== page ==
Encephalopathy (Alaskan Husky Type)

Test Overview:

Alaskan Husky Encephalopathy (AHE) is a fatal brain disease in young Alaskan Husky (AH) dogs, often affecting multiple dogs from the same litter. Dogs with AHE may have acute onset of clinical signs, or chronic progressive waxing and waning clinical history. Typically, they have multifocal central nervous system deficits including seizures, altered mentation, dysphagia, absent menace response, central blindness, hypermetria, proprioceptive positioning deficits, facial hypoalgesia, ataxia and tetraparesis.


Nervous system / Neurologic - Associated with the brain, spinal cord and nerves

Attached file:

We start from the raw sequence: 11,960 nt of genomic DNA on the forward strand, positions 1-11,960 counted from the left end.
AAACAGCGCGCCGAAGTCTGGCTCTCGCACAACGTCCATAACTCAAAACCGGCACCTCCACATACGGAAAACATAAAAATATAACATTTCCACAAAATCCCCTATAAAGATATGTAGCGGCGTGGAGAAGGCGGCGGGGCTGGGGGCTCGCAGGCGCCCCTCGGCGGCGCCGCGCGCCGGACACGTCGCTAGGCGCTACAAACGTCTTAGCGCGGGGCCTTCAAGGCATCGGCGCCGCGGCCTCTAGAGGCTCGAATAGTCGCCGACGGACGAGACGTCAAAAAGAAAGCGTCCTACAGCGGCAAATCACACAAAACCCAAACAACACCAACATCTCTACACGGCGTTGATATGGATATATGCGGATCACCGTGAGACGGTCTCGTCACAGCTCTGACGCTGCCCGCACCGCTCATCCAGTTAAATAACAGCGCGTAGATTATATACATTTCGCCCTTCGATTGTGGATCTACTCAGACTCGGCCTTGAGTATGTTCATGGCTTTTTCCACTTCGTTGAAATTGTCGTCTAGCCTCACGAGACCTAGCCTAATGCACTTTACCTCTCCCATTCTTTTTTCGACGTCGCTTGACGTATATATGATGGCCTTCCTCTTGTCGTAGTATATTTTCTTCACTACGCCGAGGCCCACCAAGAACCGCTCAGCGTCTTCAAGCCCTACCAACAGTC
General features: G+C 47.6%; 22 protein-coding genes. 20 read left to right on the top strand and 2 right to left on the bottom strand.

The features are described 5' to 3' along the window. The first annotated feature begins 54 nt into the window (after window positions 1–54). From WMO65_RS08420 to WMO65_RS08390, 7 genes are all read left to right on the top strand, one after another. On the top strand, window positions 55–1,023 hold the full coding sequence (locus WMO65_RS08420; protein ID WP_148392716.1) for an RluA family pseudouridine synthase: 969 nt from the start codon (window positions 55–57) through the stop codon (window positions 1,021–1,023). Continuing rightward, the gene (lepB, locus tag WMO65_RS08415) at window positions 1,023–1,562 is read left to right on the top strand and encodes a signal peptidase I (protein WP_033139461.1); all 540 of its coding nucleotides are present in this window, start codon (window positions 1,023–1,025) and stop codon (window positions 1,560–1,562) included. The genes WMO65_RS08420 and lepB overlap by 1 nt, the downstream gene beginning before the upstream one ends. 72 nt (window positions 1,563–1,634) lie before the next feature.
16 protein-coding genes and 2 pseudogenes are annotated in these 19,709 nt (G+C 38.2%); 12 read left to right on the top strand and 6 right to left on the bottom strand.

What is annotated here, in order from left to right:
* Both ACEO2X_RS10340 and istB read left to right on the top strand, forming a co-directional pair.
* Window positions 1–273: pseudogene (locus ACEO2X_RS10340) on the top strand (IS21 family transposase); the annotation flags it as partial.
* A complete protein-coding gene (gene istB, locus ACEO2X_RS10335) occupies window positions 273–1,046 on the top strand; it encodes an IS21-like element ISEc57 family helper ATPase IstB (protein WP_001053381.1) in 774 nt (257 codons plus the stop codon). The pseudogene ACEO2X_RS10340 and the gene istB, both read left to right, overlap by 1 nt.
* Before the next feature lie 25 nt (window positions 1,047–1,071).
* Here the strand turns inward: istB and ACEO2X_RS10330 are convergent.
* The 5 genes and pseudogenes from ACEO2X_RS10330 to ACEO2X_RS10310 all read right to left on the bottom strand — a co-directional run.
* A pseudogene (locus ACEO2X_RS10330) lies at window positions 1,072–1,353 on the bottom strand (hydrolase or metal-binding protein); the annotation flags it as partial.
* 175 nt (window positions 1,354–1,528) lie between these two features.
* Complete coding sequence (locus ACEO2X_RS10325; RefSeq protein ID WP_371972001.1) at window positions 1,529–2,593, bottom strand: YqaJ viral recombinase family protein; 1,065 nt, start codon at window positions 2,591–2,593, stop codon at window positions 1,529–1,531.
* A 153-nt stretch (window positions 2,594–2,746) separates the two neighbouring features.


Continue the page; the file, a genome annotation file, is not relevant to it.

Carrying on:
Thiamine transporter 2 (LOC486151) also known as SLC19A3 on Chromosome 25

Variant Detected:

Nucleotide insertion and Base Substitution c.624 insTTGC c.625 C>A Frameshift and premature stop codon


Moderate. This disease can cause significant signs of discomfort and/or dysfunction in affected animals. It may involve relatively high treatment/management costs, and can sometimes reduce life expectancy.

Mode of Inheritance:

Autosomal Recessive

Research Citation(s):

Vernau KM, et al. Genome-wide association analysis identifies a mutation in the thiamine transporter 2 (SLC19A3) gene associated with Alaskan Husky encephalopathy. (2013) PLoS ONE 8(3): e57195.

Associated Breed(s):

Alaskan Husky, Mixed Breed,